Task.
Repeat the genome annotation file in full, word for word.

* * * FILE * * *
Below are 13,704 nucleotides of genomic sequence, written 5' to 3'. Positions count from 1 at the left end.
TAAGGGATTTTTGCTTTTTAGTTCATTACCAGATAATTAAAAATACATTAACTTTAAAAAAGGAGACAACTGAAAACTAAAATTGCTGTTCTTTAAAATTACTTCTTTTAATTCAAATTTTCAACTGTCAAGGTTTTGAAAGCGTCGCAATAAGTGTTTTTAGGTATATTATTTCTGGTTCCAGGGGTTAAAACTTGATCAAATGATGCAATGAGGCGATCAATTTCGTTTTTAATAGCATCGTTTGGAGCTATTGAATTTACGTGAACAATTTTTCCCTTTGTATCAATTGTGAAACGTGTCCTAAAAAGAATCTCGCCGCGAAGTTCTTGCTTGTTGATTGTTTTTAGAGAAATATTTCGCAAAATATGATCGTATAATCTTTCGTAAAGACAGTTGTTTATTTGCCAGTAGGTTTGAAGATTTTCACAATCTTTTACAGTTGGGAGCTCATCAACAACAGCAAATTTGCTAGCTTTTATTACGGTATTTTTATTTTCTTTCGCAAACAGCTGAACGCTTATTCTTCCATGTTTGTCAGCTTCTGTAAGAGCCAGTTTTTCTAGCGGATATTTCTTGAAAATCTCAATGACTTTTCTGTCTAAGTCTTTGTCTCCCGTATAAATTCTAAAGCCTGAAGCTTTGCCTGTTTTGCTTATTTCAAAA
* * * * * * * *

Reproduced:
Below are 13,704 nucleotides of genomic sequence, written 5' to 3'. Positions count from 1 at the left end.
TAAGGGATTTTTGCTTTTTAGTTCATTACCAGATAATTAAAAATACATTAACTTTAAAAAAGGAGACAACTGAAAACTAAAATTGCTGTTCTTTAAAATTACTTCTTTTAATTCAAATTTTCAACTGTCAAGGTTTTGAAAGCGTCGCAATAAGTGTTTTTAGGTATATTATTTCTGGTTCCAGGGGTTAAAACTTGATCAAATGATGCAATGAGGCGATCAATTTCGTTTTTAATAGCATCGTTTGGAGCTATTGAATTTACGTGAACAATTTTTCCCTTTGTATCAATTGTGAAACGTGTCCTAAAAAGAATCTCGCCGCGAAGTTCTTGCTTGTTGATTGTTTTTAGAGAAATATTTCGCAAAATATGATCGTATAATCTTTCGTAAAGACAGTTGTTTATTTGCCAGTAGGTTTGAAGATTTTCACAATCTTTTACAGTTGGGAGCTCATCAACAACAGCAAATTTGCTAGCTTTTATTACGGTATTTTTATTTTCTTTCGCAAACAGCTGAACGCTTATTCTTCCATGTTTGTCAGCTTCTGTAAGAGCCAGTTTTTCTAGCGGATATTTCTTGAAAATCTCAATGACTTTTCTGTCTAAGTCTTTGTCTCCCGTATAAATTCTAAAGCCTGAAGCTTTGCCTGTTTTGCTTATTTCAAAA